Put the camera down. The lenses in your eyes will do fine
When you hold the camera up to record a moment, are you really there at all?
Bad coverage: It used to be lighters in the air at concerts – now it’s smartphones. Photograph: Thinkstock
Some at last night’s soccer game will have experienced this. Punters at last week’s Forbidden Fruit festival might have drifted into it. It is a condition that can perhaps best be described as passive filming: that moment when, at an occasion, you find yourself distracted enough to end up watching it through someone else’s screen. When you find yourself doing that, it’s time to take a break and refresh yourself; for the band to stop playing new material and get back to the hits; or for them to put down the camera and just watch the damn show.
Almost no event now – whether school Nativity, favourite son’s wedding or major natural disaster – takes place without the accompanying light show of screens. Most obviously, at any one time, at any concert in the world, several people are recording badly shot, inaudible, shaky footage of a band they paid €70 to see but are now watching through a screen. Instead, they could simply watch it, enjoy it and let the many others in the audience do the work for them. Because when they get home, YouTube will already be busy with other people’s badly shot, inaudible, shaky footage of a band they paid €70 to see but ended up watching through a screen.
An increasingly absurd outcome in the supposed sharing age is how the yearning for personal experience leads to multiple recordings of the same event from only slightly different perspectives. One set of photographs from a single camera can be sent instantly to anyone who needs it or wants it (and many who don’t), yet a group photo shoot must be extended for the length of time it takes for every single person in the photograph to get a shot taken from their camera. Someone is deputised to take it, several cameras scattered about them in an impatient queue, waiting for their opportunity to be pointed and clicked – and to malfunction at just the wrong moment.
At concerts, meanwhile, much of the audience is at any time holding their camera aloft in the hunt for a personal moment that is flare-blotched, sound-distorted and infinitely less exciting than the footage they could carry around in their memory. Then they post it on YouTube.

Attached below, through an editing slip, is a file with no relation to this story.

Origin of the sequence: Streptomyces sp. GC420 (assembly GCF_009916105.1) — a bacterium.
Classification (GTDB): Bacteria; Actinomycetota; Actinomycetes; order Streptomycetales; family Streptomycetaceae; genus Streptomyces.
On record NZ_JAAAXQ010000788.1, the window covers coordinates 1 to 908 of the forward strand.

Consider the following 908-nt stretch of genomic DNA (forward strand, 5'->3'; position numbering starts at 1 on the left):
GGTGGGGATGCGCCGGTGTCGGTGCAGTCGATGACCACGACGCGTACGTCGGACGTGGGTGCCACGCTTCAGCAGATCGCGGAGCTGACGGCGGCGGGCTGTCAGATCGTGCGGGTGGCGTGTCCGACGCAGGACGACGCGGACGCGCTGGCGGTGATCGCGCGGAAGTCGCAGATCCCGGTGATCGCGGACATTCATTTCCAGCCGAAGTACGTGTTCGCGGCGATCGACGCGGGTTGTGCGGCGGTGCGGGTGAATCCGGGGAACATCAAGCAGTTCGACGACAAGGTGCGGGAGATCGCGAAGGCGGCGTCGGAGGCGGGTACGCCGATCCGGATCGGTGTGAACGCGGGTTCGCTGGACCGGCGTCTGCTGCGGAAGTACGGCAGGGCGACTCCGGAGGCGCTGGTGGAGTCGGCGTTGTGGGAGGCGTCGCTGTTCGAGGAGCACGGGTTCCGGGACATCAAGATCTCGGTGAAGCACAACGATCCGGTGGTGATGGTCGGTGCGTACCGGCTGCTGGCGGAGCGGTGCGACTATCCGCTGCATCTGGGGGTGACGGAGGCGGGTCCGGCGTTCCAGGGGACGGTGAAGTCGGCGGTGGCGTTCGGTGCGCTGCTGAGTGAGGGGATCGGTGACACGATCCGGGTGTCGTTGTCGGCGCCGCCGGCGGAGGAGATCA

That quick journey from the stalls to YouTube was the subject of a minor flap this week when a pianist, Krystian Zimerman, halted a recital in Essen, in Germany, in protest at an audience member’s filming.
Few things are more equal parts excruciating and hilarious than hearing a mobile going off in a concert hall and watching – along with the entire audience – as the culprit searches frantically, and vainly, through their bag for their phone. But to film at a concert? That’s a whole other area of passive-aggressive throat-clearing.
Zimerman’s gripe was about the power that YouTube videos have to erode an artist’s control and career – a complaint that echoes those of many comedians.
Recently, bands including the Yeah Yeah Yeahs and the Maccabees have also firmly instructed punters to keep the cameras in their pockets. But Zimerman had also stepped into a more existential row, as articulated by the composer Clint Mansell on Twitter recently: “A performance is a moment in time. Be present. Be awake. Be there. Be Here. Now.”
More entertaining is Jarvis Cocker’s view. “If you have it all on DVD or Mpeg files, you’re cutting out that imaginative factor because you can see it again and again,” he told the Quietus. “If anything, it undermines the experience, because it seemed like a really good moment, and now I can see it were crap. It’s like wedding videos. A wedding should be a magical day because of the personal emotions of the people involved. When you see it with that taken away, just the bare facts of it, it’s just some people standing around in a room getting pissed. So why do that to yourself? Why not just continue living the dream?”
That phenomenon – perhaps soon to be swept away by the arrival of Google Glass – is most pertinent at school concerts and plays, which are now actually watched by only half the room. For the rest, the moment is being sucked into a lens. It is being lived vicariously by parents who are actually present. Their memories are not of their kid on stage but of filming their kid on stage.
They are not watching the show. They are already planning their Facebook album. Yes, there is parental pride, but it has lost its purity. Instead it has become fodder for another post. They were there as their kid nailed their role as Sheep #2, but they were so concerned about capturing the moment that they let it slip past their eyes.